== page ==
Samsung's no-good, very-bad September continued yesterday (Sept. 13), as New York City's Metropolitan Transit Authority (MTA) joined the chorus of organizations trying to keep the explosive Note 7 away from its vehicles.
The corporation made the announcement via Twitter, stating "MTA customers are urged not to use or charge their #Samsung Galaxy Note 7 mobile device on trains and buses."
The MTA joins the Federal Aviation Administration, which released a similar advisory for fliers last Thursday (Sept. 8), stating "In light of recent incidents and concerns raised by Samsung about its Galaxy Note 7 devices, the Federal Aviation Administration strongly advises passengers not to turn on or charge these devices on board aircraft and not to stow them in any checked baggage."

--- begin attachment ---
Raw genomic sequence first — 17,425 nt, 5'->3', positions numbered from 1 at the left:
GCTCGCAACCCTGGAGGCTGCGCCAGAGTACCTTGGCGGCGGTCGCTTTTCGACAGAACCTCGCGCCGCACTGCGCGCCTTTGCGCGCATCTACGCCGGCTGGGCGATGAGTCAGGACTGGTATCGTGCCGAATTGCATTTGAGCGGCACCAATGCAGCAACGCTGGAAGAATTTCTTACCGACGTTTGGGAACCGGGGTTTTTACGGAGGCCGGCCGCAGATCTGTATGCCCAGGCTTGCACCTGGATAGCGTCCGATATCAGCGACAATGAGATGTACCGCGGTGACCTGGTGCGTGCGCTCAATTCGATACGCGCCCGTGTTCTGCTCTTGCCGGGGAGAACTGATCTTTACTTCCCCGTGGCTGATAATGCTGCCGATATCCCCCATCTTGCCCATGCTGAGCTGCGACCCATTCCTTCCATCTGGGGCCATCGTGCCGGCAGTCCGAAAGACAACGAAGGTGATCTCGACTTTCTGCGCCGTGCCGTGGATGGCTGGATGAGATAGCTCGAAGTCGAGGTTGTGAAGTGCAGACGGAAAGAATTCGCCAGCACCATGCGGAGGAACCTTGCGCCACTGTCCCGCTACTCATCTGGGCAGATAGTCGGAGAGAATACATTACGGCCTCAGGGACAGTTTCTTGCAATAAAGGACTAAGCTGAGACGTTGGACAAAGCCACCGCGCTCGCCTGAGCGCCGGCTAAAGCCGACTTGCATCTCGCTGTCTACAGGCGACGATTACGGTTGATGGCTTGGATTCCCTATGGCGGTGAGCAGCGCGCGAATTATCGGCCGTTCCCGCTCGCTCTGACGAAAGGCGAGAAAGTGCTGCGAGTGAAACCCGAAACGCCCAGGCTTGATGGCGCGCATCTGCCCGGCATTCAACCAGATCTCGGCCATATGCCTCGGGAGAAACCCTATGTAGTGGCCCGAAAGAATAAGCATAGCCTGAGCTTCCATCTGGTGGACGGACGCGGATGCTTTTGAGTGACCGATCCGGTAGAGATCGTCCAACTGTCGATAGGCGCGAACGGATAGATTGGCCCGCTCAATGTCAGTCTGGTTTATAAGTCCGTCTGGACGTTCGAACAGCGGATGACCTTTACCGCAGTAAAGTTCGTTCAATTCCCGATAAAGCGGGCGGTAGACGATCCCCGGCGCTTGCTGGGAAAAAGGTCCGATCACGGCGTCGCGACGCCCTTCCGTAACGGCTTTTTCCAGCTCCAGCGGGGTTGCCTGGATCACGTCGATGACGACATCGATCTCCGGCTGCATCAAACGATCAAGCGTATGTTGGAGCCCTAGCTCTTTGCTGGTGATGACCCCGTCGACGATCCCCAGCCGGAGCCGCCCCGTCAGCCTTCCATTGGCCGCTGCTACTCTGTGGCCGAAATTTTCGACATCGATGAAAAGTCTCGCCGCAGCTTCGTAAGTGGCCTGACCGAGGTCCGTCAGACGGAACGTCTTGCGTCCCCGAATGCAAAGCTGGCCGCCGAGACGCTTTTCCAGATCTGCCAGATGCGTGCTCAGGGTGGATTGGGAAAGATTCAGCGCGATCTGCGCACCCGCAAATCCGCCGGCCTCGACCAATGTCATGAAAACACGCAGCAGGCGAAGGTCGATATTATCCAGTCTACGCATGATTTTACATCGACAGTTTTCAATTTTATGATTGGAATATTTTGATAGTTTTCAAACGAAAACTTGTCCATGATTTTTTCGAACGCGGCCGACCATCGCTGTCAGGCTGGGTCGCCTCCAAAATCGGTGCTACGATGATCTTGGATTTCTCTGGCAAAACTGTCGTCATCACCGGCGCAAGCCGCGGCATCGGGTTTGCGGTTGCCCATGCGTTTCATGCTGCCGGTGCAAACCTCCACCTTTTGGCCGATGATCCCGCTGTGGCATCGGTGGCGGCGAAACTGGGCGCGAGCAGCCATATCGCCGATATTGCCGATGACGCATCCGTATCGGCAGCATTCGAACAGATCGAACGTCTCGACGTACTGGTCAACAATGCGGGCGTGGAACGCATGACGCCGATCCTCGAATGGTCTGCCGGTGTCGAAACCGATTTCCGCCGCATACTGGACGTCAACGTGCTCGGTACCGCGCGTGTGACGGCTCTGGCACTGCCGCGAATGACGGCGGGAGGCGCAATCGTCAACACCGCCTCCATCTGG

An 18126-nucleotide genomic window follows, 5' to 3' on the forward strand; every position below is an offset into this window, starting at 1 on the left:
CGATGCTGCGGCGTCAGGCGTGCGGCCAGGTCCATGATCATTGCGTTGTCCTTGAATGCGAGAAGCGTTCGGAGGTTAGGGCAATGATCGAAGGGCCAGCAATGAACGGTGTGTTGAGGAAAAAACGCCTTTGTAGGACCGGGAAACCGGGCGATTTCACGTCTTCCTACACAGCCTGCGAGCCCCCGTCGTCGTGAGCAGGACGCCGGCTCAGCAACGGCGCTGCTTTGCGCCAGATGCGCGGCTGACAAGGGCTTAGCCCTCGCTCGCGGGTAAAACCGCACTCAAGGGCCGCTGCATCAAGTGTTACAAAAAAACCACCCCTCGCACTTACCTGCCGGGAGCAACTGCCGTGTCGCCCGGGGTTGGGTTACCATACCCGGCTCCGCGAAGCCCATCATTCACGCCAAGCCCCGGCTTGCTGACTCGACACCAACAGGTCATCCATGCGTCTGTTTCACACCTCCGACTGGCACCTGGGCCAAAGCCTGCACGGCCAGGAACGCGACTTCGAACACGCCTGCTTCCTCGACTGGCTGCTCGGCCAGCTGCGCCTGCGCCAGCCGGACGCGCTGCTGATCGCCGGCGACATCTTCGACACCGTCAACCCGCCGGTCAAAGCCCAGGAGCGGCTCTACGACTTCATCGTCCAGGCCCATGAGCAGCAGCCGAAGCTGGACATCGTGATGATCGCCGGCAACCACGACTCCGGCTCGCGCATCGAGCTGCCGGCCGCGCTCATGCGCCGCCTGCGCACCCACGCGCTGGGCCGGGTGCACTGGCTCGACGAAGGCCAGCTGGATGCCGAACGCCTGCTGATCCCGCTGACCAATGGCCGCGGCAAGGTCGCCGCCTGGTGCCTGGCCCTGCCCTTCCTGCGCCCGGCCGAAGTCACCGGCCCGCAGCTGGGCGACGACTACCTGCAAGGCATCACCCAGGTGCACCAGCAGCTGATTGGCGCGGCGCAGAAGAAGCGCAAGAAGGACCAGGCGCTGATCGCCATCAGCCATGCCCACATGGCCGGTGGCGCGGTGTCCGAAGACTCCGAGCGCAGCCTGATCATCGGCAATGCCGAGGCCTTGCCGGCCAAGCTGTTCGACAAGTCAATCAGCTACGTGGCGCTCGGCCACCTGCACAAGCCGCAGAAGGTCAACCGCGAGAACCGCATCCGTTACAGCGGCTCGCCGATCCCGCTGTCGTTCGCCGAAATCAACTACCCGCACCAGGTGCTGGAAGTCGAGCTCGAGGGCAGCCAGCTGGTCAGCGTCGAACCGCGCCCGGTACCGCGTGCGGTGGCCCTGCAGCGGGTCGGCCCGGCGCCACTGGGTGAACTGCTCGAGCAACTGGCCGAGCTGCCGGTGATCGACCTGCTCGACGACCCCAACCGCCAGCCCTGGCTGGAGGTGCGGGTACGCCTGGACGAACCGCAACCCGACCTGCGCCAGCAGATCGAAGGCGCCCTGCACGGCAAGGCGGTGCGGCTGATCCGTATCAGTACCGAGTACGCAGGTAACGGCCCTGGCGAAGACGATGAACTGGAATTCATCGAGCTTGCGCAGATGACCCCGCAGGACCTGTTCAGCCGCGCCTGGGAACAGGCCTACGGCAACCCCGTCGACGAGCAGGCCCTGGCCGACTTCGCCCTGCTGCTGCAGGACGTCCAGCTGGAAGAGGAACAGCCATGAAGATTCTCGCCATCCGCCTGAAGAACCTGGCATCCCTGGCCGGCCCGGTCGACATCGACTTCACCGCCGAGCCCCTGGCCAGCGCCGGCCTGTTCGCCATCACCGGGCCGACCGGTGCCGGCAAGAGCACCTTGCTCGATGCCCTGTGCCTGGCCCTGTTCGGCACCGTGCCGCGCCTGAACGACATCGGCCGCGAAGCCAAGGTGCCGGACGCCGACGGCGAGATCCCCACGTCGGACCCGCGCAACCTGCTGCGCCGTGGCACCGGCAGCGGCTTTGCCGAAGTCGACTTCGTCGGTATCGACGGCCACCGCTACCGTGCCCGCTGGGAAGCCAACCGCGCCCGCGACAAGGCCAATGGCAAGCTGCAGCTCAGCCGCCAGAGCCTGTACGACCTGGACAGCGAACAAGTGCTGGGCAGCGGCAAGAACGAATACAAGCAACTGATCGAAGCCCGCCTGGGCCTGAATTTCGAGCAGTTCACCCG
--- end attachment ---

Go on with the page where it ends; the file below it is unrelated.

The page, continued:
Why someone would still be carrying around and using the potentially dangerous recalled phablet is unclear, but Samsung's voluntary recall may not be enough to get the reported 2.5 million sold Note 7's off of the streets.
We're hoping that device owners take Note of this and every other story announcing that an organization is asking that this device be kept off of its vehicles, and take the effort to send their Note 7 handsets back to Samsung.
A report points to Samsung releasing a software update for the handset that will protect against explosions by limiting battery the battery to a charge of 60 percent. Maybe that will give owners enough reason to take a break from the too-hot-to-hold Note 7.